Teenage pregnancy is common, preventable, and associated with negative consequences for both the teenager and the baby. Babies born to teenagers compared to older mothers have “lower birth weights, increased infant mortality, and increased risk of hospital admission, less supportive home environments, poorer cognitive development and if female, a higher risk of becoming pregnant themselves as teenagers” (“Teenage pregnancy: trends, contributing factors and the physician's role.,” 2007, para 1.). Teenaged mothers have a tendency to feel isolated because their friends are out having fun and these mothers are at home taking care of the baby. They also have an increase in ...view middle of the document...
Attitudes, Biases, and Stereotypes
My personal awareness of teenage pregnancies is that they tend to happen to uneducated girls looking for love or a way out of what they perceive as a bad situation. I have noticed a trend with teenage pregnancies. It seems that when a teenager gets pregnant and keeps the child, when that child gets into their teenage years they seem to become teen parents like his or her parents. People are biased by nature, however with self-awareness they can learn to accept thing they do not agree with. Becoming aware of ones beliefs helps to isolate thoughts when confronted with making decisions for patients. According to Dovidio & Fiske, (2012), “Prejudice and stereotypes do not have to be consciously endorsed to produce discrimination; people often respond automatically—frequently without awareness—to others’ race or ethnicity, activating stereotypical beliefs, emotional prejudices, and discriminatory tendencies” (p. 945). Health care professionals when under time constraints or have other demands on their time are likely to have the same biases that occur among the general population even though they are devotion to helping others. Many prejudices and stereotypes are involuntary and unintentional (Dovidio and Fiske, 2012).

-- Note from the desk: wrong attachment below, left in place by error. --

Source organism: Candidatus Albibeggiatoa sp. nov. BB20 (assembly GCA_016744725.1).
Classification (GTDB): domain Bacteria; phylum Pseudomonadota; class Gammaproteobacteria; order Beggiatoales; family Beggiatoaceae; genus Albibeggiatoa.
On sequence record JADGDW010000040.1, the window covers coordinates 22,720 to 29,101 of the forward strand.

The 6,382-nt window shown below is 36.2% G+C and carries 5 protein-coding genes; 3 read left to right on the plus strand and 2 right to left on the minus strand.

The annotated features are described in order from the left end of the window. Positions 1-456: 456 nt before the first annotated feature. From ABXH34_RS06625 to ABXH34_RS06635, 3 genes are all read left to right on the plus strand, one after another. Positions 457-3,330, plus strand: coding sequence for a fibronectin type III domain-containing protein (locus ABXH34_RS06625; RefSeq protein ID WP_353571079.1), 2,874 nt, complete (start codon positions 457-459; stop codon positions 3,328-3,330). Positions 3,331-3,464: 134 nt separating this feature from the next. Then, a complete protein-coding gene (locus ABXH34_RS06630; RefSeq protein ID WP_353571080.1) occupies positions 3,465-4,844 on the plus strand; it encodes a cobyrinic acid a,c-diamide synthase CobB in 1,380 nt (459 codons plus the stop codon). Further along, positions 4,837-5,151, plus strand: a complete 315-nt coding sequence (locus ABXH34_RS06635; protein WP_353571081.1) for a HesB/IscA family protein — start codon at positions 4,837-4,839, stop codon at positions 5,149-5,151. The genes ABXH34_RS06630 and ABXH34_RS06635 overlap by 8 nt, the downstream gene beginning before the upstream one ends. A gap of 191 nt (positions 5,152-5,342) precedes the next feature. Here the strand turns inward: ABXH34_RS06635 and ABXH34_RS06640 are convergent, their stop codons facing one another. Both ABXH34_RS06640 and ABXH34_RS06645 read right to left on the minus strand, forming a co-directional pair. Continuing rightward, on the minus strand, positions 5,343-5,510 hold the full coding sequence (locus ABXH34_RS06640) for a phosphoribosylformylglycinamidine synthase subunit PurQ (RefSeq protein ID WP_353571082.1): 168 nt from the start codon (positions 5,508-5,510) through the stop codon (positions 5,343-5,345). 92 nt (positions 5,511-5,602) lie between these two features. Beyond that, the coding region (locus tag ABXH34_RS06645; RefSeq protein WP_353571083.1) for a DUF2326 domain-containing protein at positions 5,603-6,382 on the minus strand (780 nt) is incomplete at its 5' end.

According to Jumping-Eagle, Sheeder, Kelly, and Stevens-Simon, (2008),”Studies that have controlled for mainstream societal conventions have found no association between commonly promoted assets, such as ‘‘positive peer role models’’ and ‘‘good family communication,’’ and more consistent use of highly effective contraceptives during adolescence” (p. 74). Health care providers sometimes look at teenage pregnancies as unruly, defiant girls. Research has proven that this is not the case. This attitude can cause the providers not give extra information to teens about what to expect during pregnancy.
Jessica is a 17-year-old single mother of a one-month old baby boy, Ryan. Jessica’s has had no contact with Ryan’s father after she was four months pregnant. Jessica was raised by a single mother, not knowing her father because he left when Jessica was seven-years-old. Jessica did not finish high school however; she just completed her GED. She is going to school to be a cosmetologist at the local community college and is working nearly full-time as a server in a restraint. Jessica struggles financially to support her and Ryan. Jessica’s mother Evelyn helps Jessica by watching Ryan a few hours each day. Jessica also receives WIC coupons and Medicaid. Jessica does not take care of herself, she eats fast food, does not exercise, smokes about one-half packs of cigarettes a day, and drinks alcohol socially. Ryan experiences colic, cries almost every night, and spits up often. Jessica feels overwhelmed trying to take care of Ryan, going to school, working, and worrying about a stack of bills. Jessica’s situation is common with teenagers who become pregnant. She would benefit...